BRIEF DESCRIPTION OF THE DRAWING

The accompanying drawings illustrate the best mode presently contemplated for carrying out the invention.

In the drawings:

FIG. 1 is a top plan view of a portion of a shelf showing several series of different types of objects thereon with the apparatus of the present invention in position for each series;

FIG. 2 is a front elevation of the illustration of FIG. 1;

FIG. 3 is a section taken on line 3--3 of FIG. 1 and showing a series of objects in side elevation with the objects spaced from the front of the shelf;

FIG. 4 is a view similar to Fig. 3 showing the pulling of the handle forwardly until the front object engages the stop;

FIG. 5 is a view similar to Fig. 3 showing the return of the pusher and handle after the operation depicted in Fig. 4;

FIG. 6 is a detail perspective view illustrating a different embodiment for the pusher and return mechanism; and

FIG. 7 is a similar detail view illustrating a third embodiment.

DESCRIPTION OF THE PREFERRED EMBODIMENTS

The shelf aid illustrated in the drawings is shown as applied to the shelf 1 of a grocery store or other retail outlet.

The shelf 1 has a smooth, flat, and preferably waxed top surface for receiving separate side by side series of objects 2, 3 and 4 to be displayed for successive pick-up by customers.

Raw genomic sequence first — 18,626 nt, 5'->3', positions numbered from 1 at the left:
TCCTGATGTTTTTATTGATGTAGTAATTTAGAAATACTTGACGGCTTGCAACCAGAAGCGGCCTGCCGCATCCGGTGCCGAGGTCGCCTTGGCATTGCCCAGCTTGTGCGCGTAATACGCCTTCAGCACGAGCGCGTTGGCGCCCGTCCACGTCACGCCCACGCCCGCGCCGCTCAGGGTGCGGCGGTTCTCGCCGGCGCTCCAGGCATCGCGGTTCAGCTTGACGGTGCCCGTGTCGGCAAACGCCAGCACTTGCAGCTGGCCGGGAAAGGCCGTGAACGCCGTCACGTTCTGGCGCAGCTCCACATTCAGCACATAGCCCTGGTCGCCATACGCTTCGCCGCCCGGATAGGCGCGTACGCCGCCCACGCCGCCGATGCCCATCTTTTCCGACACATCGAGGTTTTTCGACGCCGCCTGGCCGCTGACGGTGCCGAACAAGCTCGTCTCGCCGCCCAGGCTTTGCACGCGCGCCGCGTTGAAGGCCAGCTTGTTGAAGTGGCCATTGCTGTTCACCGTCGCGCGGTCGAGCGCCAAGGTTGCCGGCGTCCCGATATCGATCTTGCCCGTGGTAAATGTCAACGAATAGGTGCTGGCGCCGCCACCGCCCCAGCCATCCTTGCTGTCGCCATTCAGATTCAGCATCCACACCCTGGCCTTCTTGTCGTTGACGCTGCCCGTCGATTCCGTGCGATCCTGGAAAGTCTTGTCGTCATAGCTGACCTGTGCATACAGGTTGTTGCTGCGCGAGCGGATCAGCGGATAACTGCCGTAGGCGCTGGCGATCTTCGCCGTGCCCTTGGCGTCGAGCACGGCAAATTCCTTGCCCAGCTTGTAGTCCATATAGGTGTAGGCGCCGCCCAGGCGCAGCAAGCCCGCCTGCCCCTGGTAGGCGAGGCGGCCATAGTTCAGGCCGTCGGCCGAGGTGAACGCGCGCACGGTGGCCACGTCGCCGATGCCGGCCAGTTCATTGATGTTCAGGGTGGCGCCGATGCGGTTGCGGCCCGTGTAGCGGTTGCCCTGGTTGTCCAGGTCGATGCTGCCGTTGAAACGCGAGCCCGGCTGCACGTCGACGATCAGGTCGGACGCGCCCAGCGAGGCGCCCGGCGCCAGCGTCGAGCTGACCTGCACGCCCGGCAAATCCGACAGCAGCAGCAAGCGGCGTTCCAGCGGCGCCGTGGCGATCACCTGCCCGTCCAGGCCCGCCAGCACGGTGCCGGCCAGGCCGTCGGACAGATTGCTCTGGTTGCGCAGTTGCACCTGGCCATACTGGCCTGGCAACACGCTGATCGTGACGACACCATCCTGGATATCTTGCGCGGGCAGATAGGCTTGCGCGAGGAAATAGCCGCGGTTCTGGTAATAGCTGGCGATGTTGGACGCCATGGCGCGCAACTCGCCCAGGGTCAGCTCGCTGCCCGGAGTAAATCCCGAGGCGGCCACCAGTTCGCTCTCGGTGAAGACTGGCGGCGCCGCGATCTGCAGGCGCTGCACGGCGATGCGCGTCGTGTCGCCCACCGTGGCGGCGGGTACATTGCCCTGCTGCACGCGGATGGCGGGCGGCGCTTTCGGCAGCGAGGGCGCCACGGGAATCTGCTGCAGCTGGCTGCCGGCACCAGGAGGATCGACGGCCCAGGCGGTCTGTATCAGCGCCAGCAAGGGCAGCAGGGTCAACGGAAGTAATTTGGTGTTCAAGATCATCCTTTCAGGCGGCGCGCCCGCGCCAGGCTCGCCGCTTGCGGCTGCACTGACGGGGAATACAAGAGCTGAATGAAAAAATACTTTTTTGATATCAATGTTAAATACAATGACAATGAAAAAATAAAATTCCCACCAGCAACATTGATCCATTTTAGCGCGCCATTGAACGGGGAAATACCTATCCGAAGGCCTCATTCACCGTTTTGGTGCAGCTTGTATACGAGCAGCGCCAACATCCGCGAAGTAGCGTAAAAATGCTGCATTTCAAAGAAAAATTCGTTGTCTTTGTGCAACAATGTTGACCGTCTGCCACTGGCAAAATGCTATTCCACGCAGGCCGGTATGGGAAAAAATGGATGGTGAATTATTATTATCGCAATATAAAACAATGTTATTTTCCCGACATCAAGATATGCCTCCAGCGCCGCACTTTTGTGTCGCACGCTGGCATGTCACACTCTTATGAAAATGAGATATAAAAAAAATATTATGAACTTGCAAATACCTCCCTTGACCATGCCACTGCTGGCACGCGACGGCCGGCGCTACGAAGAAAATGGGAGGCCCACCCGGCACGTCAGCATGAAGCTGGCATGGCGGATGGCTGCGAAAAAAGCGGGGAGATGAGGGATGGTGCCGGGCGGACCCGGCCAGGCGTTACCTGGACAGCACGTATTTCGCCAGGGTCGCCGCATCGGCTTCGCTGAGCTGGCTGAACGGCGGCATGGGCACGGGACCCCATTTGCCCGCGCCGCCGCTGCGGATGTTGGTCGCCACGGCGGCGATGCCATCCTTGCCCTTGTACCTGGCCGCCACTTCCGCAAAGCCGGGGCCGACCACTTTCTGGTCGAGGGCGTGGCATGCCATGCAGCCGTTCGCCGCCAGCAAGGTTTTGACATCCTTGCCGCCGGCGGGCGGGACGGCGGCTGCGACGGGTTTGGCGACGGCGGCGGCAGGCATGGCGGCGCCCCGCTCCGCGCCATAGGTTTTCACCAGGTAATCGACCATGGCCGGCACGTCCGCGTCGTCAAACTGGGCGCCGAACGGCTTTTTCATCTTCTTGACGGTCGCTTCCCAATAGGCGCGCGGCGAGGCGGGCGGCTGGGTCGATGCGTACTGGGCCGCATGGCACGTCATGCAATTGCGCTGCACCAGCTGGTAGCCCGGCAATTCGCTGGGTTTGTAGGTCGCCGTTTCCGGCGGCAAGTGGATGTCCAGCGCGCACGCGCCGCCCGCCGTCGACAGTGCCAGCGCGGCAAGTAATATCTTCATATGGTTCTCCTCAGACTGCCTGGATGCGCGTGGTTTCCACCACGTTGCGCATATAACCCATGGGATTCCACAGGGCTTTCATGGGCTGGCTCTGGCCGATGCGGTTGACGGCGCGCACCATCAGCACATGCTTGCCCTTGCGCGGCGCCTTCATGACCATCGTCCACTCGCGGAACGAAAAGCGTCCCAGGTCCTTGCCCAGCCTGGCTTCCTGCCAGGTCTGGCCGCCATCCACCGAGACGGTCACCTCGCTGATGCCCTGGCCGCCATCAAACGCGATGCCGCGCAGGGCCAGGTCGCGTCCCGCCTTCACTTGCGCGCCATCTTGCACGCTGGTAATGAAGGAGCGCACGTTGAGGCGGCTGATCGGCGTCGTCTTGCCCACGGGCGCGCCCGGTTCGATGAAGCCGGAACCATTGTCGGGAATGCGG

The objects illustrated in series 2 are canned goods, and the cans are disposed in alignment in a row from front to back of the shelf with the cans filling the row leaving no vacant space from front to back.

The objects illustrated in series 3 are bottles of the banjo shape customarily used for salad dressings, etc. arranged similarly to the cans of series 2 but with the flat sides of the bottles transverse to the series and pressing against each other. There is a space 5 at the rear of series 3 indicating that after withdrawal of two bottles from the series the attendant has drawn the series forward to position the front bottle at the stop 6 where it is more visible to a customer.

The objects illustrated in series 4 are packaged materials with the packages of rectangular shape, and there is shown in Fig. 1 a space 7 at the front of the series where one package has been removed by a customer.